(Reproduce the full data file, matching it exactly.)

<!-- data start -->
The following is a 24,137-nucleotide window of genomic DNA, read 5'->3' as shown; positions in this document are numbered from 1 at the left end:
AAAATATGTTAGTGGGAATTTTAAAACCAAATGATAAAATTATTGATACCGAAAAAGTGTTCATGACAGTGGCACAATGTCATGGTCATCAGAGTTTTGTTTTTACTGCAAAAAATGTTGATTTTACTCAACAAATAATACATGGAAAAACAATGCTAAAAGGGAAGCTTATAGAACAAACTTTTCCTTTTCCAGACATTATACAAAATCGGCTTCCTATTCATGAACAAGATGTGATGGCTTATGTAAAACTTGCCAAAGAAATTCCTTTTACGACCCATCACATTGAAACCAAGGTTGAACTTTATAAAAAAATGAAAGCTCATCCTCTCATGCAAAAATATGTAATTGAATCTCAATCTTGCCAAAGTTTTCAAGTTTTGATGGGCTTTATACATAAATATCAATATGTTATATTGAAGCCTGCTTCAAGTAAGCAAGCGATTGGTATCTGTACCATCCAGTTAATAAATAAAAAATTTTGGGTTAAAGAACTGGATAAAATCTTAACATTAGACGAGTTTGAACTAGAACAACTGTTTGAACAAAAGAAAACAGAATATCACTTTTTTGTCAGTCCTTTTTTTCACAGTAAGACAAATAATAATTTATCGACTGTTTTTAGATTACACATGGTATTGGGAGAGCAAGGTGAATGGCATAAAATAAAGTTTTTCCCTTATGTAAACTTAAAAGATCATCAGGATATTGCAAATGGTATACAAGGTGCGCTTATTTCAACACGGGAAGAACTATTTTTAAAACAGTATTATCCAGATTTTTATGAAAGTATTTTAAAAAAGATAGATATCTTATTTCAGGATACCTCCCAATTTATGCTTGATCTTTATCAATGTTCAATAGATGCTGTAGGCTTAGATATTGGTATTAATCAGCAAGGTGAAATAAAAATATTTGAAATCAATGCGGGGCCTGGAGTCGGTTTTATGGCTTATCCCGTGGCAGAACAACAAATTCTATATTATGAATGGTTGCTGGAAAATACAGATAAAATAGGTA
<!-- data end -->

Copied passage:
The following is a 24,137-nucleotide window of genomic DNA, read 5'->3' as shown; positions in this document are numbered from 1 at the left end:
AAAATATGTTAGTGGGAATTTTAAAACCAAATGATAAAATTATTGATACCGAAAAAGTGTTCATGACAGTGGCACAATGTCATGGTCATCAGAGTTTTGTTTTTACTGCAAAAAATGTTGATTTTACTCAACAAATAATACATGGAAAAACAATGCTAAAAGGGAAGCTTATAGAACAAACTTTTCCTTTTCCAGACATTATACAAAATCGGCTTCCTATTCATGAACAAGATGTGATGGCTTATGTAAAACTTGCCAAAGAAATTCCTTTTACGACCCATCACATTGAAACCAAGGTTGAACTTTATAAAAAAATGAAAGCTCATCCTCTCATGCAAAAATATGTAATTGAATCTCAATCTTGCCAAAGTTTTCAAGTTTTGATGGGCTTTATACATAAATATCAATATGTTATATTGAAGCCTGCTTCAAGTAAGCAAGCGATTGGTATCTGTACCATCCAGTTAATAAATAAAAAATTTTGGGTTAAAGAACTGGATAAAATCTTAACATTAGACGAGTTTGAACTAGAACAACTGTTTGAACAAAAGAAAACAGAATATCACTTTTTTGTCAGTCCTTTTTTTCACAGTAAGACAAATAATAATTTATCGACTGTTTTTAGATTACACATGGTATTGGGAGAGCAAGGTGAATGGCATAAAATAAAGTTTTTCCCTTATGTAAACTTAAAAGATCATCAGGATATTGCAAATGGTATACAAGGTGCGCTTATTTCAACACGGGAAGAACTATTTTTAAAACAGTATTATCCAGATTTTTATGAAAGTATTTTAAAAAAGATAGATATCTTATTTCAGGATACCTCCCAATTTATGCTTGATCTTTATCAATGTTCAATAGATGCTGTAGGCTTAGATATTGGTATTAATCAGCAAGGTGAAATAAAAATATTTGAAATCAATGCGGGGCCTGGAGTCGGTTTTATGGCTTATCCCGTGGCAGAACAACAAATTCTATATTATGAATGGTTGCTGGAAAATACAGATAAAATAGGTA